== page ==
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Publication numberUS1241539 A
Publication typeGrant
Publication dateOct 2, 1917
Filing dateJul 8, 1913
Priority dateJul 8, 1913
Publication numberUS 1241539 A, US 1241539A, US-A-1241539, US1241539 A, US1241539A
InventorsMax Meirowsky
Original AssigneeMax Meirowsky
Export CitationBiBTeX, EndNote, RefMan
External Links: USPTO, USPTO Assignment, Espacenet
Making mica plates.
US 1241539 A
Abstract  available in
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Claims  available in
Description  (OCR text may contain errors)

M. MEIBOWS KY. MAKING- MICA PLATES. APPLICATION FILED JULY 8. I9l3-' Patented Oct. 2, 1917.

five'zzfar W fisx/iw Attazwey MAX MEIROWSKY, 0F COLOGNE LINDEN'TI-IAL, GERIVEANY. 4

MAKING MICA PLATES.

Epecificationof Letters Patent.

Patented Oct. 2, 1917.

Application filed July 8, 1913. Serial No. 777,820.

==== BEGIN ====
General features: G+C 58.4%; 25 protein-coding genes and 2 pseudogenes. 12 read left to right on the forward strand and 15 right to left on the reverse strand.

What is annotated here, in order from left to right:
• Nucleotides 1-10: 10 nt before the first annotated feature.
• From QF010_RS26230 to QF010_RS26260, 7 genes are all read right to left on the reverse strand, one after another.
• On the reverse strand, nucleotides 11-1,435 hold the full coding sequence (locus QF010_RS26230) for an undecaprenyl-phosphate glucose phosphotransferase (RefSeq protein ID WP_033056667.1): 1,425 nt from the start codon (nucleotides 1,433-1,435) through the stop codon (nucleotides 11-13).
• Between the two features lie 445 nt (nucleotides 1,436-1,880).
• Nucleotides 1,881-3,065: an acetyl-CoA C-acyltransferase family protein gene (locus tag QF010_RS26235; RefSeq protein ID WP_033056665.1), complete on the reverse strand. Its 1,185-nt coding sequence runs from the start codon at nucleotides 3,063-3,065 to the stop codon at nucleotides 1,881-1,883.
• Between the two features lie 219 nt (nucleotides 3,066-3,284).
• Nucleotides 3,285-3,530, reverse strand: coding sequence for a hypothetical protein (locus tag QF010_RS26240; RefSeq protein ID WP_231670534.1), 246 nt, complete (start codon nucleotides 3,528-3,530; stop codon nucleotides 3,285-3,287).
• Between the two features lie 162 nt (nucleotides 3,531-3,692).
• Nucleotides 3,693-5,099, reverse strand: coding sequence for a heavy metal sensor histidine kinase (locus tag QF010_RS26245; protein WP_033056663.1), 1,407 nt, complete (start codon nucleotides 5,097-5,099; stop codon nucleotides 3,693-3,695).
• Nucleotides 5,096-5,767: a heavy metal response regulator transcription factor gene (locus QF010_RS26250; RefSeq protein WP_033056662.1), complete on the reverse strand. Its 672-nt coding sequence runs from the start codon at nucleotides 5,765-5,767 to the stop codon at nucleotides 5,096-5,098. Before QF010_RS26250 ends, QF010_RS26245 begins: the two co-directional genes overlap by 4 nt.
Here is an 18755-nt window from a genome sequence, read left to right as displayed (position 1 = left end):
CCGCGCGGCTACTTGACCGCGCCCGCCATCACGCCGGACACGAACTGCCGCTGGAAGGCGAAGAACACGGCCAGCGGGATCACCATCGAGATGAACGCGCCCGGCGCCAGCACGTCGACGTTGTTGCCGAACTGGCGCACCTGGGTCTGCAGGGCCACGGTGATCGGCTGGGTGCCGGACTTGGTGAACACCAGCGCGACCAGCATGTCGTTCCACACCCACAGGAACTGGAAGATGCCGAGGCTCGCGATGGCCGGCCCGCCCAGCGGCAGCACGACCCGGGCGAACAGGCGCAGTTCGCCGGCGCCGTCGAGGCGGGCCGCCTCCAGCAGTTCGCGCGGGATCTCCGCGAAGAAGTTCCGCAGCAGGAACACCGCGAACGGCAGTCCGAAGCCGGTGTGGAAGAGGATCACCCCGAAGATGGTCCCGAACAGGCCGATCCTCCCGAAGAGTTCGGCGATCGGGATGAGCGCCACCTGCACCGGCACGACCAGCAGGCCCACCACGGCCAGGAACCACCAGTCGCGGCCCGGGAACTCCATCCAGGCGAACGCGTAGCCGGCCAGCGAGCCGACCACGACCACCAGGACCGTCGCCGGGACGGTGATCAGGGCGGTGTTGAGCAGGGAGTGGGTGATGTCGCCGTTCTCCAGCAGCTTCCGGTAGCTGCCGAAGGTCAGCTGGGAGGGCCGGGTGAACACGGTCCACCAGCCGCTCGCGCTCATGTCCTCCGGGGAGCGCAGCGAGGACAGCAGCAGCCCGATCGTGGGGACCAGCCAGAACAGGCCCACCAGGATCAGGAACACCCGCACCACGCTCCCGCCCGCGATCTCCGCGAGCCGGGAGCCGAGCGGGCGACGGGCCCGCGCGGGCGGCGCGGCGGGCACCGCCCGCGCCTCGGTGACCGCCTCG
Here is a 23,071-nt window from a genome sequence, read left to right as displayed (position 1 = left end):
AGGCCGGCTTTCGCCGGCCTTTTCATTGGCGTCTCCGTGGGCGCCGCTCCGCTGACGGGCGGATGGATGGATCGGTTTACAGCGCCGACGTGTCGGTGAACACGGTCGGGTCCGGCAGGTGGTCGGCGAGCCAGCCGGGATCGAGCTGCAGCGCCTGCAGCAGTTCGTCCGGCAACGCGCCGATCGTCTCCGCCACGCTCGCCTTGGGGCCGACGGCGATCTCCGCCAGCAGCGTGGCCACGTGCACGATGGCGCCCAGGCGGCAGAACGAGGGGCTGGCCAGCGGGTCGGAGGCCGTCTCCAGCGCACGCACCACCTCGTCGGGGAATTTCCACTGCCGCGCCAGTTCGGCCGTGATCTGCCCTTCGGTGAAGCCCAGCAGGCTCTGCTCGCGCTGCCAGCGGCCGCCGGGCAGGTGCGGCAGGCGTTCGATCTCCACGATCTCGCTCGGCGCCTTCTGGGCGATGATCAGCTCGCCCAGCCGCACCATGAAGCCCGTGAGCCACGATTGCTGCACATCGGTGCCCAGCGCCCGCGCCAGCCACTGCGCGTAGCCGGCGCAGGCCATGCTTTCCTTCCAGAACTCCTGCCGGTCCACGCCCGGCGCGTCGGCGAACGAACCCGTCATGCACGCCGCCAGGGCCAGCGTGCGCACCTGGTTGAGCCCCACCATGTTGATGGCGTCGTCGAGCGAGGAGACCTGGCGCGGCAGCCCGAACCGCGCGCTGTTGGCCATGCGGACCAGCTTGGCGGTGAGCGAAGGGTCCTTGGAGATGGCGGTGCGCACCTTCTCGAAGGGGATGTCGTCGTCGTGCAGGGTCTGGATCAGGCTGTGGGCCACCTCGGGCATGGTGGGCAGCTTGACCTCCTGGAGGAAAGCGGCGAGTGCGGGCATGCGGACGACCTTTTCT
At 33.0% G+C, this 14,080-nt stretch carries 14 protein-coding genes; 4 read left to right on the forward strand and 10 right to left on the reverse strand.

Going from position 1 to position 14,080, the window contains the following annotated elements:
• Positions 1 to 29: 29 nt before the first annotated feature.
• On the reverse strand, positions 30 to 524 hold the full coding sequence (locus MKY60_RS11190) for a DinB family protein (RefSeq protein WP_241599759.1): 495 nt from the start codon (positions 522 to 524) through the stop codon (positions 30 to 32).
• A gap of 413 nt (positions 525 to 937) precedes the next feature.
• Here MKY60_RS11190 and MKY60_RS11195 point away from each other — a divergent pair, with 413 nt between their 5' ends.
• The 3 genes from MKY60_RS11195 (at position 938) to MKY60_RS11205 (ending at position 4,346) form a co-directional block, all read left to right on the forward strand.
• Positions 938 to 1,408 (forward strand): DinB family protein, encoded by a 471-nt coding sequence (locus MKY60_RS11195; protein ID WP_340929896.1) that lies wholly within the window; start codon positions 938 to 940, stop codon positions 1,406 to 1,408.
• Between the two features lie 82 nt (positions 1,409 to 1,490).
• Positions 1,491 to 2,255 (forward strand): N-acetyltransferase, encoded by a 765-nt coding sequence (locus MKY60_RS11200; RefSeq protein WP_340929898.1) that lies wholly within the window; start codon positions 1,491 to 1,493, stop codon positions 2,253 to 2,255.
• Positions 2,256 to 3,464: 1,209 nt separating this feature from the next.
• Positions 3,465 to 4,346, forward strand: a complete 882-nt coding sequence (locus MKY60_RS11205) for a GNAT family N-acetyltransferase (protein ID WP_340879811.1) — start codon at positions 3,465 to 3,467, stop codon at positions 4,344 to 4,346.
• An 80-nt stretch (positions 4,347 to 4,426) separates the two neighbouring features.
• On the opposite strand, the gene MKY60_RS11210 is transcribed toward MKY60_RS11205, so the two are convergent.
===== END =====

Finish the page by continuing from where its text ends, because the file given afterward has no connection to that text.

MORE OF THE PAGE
To all whom it may concern: I

Be it known that 1, MAX Mnmowskr, a subject of the King of Prussia, German Emperor, residing at 'Gologne-Lindenthal, in the Province ofv the Rhine, Kingdom of Prussia, German Empire, have invented certain new and useful Improvements in Male ing Mica Plates, of which the following is a specification.

This invention relates to a process and apparatus for the application of mica flakes to the adhesive backing in machines for cementing mica plates.

According to the process already known the application-of the little flakes of mica to the adhesive backing in machines for making cemented mica'sheets, is usually done so that the separate flakes are held fast by means of suction or air pressure against a sieve or a revolving roller and transferred to the cementing surface.